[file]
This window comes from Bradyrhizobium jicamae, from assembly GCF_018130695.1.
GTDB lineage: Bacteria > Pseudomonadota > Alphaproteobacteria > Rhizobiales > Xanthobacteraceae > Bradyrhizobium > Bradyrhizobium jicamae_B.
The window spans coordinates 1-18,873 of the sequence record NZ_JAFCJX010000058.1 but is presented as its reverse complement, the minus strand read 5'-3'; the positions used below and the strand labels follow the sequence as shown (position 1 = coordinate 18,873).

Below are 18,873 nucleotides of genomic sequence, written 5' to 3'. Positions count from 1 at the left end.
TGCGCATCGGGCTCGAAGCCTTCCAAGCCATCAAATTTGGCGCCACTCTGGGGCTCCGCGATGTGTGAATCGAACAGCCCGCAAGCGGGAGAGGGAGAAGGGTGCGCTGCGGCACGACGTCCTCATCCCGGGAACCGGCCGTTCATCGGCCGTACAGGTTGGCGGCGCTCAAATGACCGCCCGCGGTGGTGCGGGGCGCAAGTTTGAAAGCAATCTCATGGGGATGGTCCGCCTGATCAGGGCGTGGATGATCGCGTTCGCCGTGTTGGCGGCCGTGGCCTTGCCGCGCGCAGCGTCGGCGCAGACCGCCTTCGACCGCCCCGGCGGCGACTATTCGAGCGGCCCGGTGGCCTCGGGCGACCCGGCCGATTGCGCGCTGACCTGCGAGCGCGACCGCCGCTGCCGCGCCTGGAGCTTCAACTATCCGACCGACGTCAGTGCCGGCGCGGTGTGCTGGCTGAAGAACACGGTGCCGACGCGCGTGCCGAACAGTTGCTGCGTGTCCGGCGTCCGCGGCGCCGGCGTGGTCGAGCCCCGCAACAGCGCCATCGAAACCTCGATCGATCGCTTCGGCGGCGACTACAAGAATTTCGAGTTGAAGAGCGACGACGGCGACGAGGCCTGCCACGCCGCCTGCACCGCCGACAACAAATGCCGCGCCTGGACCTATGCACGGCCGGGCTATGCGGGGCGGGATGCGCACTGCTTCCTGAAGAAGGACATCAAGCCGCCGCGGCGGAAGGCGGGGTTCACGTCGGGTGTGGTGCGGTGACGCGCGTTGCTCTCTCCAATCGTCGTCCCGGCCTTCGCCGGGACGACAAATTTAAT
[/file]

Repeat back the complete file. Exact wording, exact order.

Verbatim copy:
This window comes from Bradyrhizobium jicamae, from assembly GCF_018130695.1.
GTDB lineage: Bacteria > Pseudomonadota > Alphaproteobacteria > Rhizobiales > Xanthobacteraceae > Bradyrhizobium > Bradyrhizobium jicamae_B.
The window spans coordinates 1-18,873 of the sequence record NZ_JAFCJX010000058.1 but is presented as its reverse complement, the minus strand read 5'-3'; the positions used below and the strand labels follow the sequence as shown (position 1 = coordinate 18,873).

Below are 18,873 nucleotides of genomic sequence, written 5' to 3'. Positions count from 1 at the left end.
TGCGCATCGGGCTCGAAGCCTTCCAAGCCATCAAATTTGGCGCCACTCTGGGGCTCCGCGATGTGTGAATCGAACAGCCCGCAAGCGGGAGAGGGAGAAGGGTGCGCTGCGGCACGACGTCCTCATCCCGGGAACCGGCCGTTCATCGGCCGTACAGGTTGGCGGCGCTCAAATGACCGCCCGCGGTGGTGCGGGGCGCAAGTTTGAAAGCAATCTCATGGGGATGGTCCGCCTGATCAGGGCGTGGATGATCGCGTTCGCCGTGTTGGCGGCCGTGGCCTTGCCGCGCGCAGCGTCGGCGCAGACCGCCTTCGACCGCCCCGGCGGCGACTATTCGAGCGGCCCGGTGGCCTCGGGCGACCCGGCCGATTGCGCGCTGACCTGCGAGCGCGACCGCCGCTGCCGCGCCTGGAGCTTCAACTATCCGACCGACGTCAGTGCCGGCGCGGTGTGCTGGCTGAAGAACACGGTGCCGACGCGCGTGCCGAACAGTTGCTGCGTGTCCGGCGTCCGCGGCGCCGGCGTGGTCGAGCCCCGCAACAGCGCCATCGAAACCTCGATCGATCGCTTCGGCGGCGACTACAAGAATTTCGAGTTGAAGAGCGACGACGGCGACGAGGCCTGCCACGCCGCCTGCACCGCCGACAACAAATGCCGCGCCTGGACCTATGCACGGCCGGGCTATGCGGGGCGGGATGCGCACTGCTTCCTGAAGAAGGACATCAAGCCGCCGCGGCGGAAGGCGGGGTTCACGTCGGGTGTGGTGCGGTGACGCGCGTTGCTCTCTCCAATCGTCGTCCCGGCCTTCGCCGGGACGACAAATTTAAT